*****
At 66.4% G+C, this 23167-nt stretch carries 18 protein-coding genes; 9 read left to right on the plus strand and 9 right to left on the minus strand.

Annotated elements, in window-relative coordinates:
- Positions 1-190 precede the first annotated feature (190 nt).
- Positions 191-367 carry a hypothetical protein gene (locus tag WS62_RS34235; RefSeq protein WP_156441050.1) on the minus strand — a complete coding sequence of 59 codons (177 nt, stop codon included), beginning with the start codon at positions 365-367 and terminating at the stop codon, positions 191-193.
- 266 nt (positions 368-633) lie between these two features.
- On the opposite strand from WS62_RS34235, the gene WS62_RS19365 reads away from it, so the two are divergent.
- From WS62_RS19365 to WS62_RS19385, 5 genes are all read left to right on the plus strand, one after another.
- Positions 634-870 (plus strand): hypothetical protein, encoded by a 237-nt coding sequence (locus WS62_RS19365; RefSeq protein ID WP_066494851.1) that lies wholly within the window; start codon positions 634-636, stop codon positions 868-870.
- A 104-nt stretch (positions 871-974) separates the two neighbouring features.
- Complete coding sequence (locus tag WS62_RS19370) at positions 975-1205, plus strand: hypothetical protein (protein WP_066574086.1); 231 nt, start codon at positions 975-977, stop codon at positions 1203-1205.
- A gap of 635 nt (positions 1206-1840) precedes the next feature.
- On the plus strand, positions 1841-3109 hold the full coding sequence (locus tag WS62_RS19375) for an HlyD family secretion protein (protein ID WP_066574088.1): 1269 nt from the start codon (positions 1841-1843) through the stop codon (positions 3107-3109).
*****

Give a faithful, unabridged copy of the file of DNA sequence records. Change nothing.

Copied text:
At 66.4% G+C, this 23167-nt stretch carries 18 protein-coding genes; 9 read left to right on the plus strand and 9 right to left on the minus strand.

Annotated elements, in window-relative coordinates:
- Positions 1-190 precede the first annotated feature (190 nt).
- Positions 191-367 carry a hypothetical protein gene (locus tag WS62_RS34235; RefSeq protein WP_156441050.1) on the minus strand — a complete coding sequence of 59 codons (177 nt, stop codon included), beginning with the start codon at positions 365-367 and terminating at the stop codon, positions 191-193.
- 266 nt (positions 368-633) lie between these two features.
- On the opposite strand from WS62_RS34235, the gene WS62_RS19365 reads away from it, so the two are divergent.
- From WS62_RS19365 to WS62_RS19385, 5 genes are all read left to right on the plus strand, one after another.
- Positions 634-870 (plus strand): hypothetical protein, encoded by a 237-nt coding sequence (locus WS62_RS19365; RefSeq protein ID WP_066494851.1) that lies wholly within the window; start codon positions 634-636, stop codon positions 868-870.
- A 104-nt stretch (positions 871-974) separates the two neighbouring features.
- Complete coding sequence (locus tag WS62_RS19370) at positions 975-1205, plus strand: hypothetical protein (protein WP_066574086.1); 231 nt, start codon at positions 975-977, stop codon at positions 1203-1205.
- A gap of 635 nt (positions 1206-1840) precedes the next feature.
- On the plus strand, positions 1841-3109 hold the full coding sequence (locus tag WS62_RS19375) for an HlyD family secretion protein (protein ID WP_066574088.1): 1269 nt from the start codon (positions 1841-1843) through the stop codon (positions 3107-3109).